- The Washington Times - Tuesday, February 9, 2016

A group of Christian employees have accused NASA of violating their First Amendment rights after allegedly banning the word “Jesus” from the Johnson Space Center newsletter.

The Liberty Institute has filed a complaint on behalf of the JSC Praise & Worship Club at the Johnson Space Center in Houston. The group is threatening to sue after they say they were directed to stop using the name “Jesus” in their club announcements that appeared in the center’s newsletter, Fox News reported.

“It was shocking to all of us and very frustrating,” said NASA engineer Sophia Smith. “NASA has a long history of respecting religious speech. Why wouldn’t they allow us to put the name Jesus in the announcement about our club?”

Liberty Institute attorney Jeremy Dys said it all started in May after the club, which met regularly during their lunch hour ever since 2001, had placed an announcement in the newsletter titled “Jesus is our life,” Fox News reported.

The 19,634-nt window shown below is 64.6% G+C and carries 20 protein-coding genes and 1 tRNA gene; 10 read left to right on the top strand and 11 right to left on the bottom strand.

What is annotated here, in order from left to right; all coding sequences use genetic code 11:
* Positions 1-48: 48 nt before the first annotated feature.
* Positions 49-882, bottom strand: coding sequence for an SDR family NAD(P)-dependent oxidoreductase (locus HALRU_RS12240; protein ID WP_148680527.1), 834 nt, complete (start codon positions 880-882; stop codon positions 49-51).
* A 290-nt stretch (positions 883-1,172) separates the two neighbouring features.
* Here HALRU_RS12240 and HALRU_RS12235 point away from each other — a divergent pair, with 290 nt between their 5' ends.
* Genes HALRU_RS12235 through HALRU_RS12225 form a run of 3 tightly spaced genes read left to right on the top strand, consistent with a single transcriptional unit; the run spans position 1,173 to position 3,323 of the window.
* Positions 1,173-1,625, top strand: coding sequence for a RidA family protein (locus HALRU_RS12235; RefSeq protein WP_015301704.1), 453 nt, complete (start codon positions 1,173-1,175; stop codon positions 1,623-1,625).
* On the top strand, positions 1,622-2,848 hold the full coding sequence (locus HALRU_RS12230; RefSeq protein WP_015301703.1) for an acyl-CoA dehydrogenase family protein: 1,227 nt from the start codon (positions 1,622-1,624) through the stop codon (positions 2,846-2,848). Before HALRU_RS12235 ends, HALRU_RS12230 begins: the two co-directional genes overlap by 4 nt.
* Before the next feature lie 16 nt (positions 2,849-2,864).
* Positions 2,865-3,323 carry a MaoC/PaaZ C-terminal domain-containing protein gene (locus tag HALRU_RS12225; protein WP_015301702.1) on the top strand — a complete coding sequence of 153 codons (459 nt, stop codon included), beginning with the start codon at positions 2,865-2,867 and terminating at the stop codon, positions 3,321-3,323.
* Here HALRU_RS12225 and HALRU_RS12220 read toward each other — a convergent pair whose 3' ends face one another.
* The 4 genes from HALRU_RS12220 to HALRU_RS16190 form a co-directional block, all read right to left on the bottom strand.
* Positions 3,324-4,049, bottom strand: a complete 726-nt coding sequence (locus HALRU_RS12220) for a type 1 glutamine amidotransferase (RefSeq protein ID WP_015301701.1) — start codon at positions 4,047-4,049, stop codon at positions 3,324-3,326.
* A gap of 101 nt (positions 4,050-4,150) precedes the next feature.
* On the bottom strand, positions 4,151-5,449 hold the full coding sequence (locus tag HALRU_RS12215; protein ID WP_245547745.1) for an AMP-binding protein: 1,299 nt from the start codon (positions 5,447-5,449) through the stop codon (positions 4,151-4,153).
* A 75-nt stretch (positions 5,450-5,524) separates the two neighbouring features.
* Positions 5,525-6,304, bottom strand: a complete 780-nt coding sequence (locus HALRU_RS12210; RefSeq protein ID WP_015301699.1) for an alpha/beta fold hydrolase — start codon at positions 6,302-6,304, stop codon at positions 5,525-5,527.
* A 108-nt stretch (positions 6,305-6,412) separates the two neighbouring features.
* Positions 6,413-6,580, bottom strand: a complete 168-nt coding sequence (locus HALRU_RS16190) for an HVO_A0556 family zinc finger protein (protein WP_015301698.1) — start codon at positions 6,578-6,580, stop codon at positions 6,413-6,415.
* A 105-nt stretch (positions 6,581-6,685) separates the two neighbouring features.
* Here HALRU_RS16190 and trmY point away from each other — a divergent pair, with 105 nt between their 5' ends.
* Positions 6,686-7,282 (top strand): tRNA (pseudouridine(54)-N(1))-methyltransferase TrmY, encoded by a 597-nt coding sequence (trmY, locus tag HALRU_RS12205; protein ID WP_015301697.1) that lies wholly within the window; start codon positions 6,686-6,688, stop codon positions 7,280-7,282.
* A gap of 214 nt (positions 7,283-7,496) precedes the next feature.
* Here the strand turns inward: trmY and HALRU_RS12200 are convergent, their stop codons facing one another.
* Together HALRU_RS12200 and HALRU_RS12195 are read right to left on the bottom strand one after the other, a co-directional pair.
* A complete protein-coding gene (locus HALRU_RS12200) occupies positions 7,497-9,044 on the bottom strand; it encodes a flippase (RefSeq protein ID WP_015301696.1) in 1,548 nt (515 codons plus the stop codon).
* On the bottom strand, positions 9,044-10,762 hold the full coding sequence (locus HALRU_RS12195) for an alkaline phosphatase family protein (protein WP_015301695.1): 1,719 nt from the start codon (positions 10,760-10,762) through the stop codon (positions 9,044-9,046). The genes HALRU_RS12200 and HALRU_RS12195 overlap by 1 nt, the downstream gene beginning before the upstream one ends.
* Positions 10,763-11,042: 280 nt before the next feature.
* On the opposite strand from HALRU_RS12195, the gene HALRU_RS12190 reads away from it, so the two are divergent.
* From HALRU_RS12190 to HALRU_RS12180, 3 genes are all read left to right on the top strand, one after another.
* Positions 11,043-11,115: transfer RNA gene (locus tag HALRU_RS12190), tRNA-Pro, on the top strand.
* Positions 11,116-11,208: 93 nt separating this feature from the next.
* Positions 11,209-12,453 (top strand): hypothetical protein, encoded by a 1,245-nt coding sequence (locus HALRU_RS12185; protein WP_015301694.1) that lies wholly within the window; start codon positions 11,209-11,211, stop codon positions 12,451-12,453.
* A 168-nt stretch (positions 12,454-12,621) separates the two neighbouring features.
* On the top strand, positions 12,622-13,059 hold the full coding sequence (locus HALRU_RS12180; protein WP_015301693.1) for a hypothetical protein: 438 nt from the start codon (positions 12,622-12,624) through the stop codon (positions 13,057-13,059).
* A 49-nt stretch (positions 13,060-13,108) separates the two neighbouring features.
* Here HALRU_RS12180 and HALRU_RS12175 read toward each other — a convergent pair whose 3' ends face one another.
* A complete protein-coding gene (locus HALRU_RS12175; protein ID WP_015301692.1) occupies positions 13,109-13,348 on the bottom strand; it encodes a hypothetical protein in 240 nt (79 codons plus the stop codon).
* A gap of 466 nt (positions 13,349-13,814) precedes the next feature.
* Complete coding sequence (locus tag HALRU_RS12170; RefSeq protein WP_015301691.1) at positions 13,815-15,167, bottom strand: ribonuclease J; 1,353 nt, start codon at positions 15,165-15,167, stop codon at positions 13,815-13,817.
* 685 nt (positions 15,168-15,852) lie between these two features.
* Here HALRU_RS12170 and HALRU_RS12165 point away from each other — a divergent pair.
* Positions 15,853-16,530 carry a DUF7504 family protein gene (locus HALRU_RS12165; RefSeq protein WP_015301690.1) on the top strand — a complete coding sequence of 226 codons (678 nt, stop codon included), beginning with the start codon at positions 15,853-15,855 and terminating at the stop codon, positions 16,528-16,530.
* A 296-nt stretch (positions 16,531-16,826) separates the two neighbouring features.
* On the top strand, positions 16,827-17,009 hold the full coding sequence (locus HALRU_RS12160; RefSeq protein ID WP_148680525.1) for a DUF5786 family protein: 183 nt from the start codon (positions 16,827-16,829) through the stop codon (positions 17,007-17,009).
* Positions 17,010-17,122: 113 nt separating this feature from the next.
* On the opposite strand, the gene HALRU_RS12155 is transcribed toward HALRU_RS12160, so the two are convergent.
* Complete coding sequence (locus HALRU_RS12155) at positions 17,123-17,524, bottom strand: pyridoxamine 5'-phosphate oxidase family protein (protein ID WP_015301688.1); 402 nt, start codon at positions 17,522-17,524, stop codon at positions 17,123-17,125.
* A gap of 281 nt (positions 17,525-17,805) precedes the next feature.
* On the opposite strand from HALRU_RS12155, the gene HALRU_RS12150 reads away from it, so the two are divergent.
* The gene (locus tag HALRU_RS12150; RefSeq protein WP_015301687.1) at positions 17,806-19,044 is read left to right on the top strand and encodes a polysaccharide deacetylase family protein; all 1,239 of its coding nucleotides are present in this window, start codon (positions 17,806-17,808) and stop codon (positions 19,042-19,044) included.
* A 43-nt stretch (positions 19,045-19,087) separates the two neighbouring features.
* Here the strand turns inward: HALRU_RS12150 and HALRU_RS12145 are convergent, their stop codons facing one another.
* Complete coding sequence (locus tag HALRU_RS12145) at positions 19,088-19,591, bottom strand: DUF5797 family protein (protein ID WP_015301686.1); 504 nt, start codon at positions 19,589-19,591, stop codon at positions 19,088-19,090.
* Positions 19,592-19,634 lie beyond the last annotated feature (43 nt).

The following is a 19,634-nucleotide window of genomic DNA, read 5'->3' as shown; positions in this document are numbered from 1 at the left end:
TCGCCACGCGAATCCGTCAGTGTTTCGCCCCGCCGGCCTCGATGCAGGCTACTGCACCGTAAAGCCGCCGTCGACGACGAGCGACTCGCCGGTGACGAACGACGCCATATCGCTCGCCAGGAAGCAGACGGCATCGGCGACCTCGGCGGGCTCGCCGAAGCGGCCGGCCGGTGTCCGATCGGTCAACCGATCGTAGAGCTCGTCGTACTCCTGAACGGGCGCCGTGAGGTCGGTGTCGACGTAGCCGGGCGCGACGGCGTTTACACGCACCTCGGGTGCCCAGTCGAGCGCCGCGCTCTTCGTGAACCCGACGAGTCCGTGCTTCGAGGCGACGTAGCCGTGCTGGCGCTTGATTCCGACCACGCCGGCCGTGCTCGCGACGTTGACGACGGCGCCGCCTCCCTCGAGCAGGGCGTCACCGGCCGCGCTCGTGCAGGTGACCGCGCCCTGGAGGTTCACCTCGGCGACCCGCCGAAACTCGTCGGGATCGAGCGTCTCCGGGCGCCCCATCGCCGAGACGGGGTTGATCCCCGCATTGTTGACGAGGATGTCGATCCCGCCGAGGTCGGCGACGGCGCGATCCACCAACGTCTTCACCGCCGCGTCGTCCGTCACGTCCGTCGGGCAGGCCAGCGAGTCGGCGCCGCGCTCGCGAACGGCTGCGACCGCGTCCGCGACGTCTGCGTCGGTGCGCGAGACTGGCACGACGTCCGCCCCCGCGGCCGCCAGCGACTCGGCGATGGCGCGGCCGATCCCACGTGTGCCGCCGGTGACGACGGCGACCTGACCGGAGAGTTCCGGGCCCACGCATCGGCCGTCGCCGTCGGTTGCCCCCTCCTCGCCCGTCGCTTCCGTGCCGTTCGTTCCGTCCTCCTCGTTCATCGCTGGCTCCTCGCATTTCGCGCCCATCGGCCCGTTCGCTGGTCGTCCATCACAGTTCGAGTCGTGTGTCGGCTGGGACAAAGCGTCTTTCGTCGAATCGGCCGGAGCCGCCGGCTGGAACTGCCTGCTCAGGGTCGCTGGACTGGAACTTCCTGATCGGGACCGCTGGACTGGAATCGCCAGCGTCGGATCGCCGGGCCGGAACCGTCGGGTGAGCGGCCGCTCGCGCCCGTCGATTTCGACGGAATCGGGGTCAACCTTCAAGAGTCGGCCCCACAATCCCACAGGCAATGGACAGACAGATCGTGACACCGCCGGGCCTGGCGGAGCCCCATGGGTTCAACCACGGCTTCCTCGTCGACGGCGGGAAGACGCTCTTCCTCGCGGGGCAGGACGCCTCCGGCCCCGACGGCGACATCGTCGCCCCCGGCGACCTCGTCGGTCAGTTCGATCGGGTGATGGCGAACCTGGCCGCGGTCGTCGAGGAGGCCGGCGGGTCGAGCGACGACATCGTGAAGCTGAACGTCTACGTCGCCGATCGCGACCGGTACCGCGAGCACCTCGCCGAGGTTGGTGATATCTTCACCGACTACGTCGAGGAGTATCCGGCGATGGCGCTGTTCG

“Soon after that, the legal department called the organizers and told them they could not use the name Jesus in their announcements,” Mr. Dys said. “They said, no Jesus.”

The club’s leadership was told that “NASA would be censoring all future club announcements that featured the name, ‘Jesus,’” Liberty Institute alleged in its complaint letter.

NASA’s legal department explained that including “Jesus” in the club’s announcement made that announcement “sectarian” or “denominational” and would violate the Establishment Clause of the First Amendment, Fox News reported.

Mr. Dys said the club organizers offered to provide a disclaimer notifying readers that the announcement was not an endorsement by NASA, but that offer was rejected as “insufficient.”

“The club members knew right away that NASA was censoring them and they were not comfortable with that,” Mr. Dys told Fox News.

“The bottom line is that NASA should not be censoring this club just because they use the name ‘Jesus’ in an employee advertisement,” he said. “That is blatant religious discrimination.”

NASA issued a statement late Monday denying the allegations:

“NASA does not prohibit the use of any specific religious names in employee newsletters or other internal communications. The agency allows a host of employee-led civic, professional, religious and other organizations to meet on NASA property on employee’s own time. Consistent with federal law, NASA attempts to balance employee’s rights to freely exercise religious beliefs with its obligation to ensure there is no government endorsement of religion. We believe in and encourage open and diverse dialogue among our employees and across the agency.”

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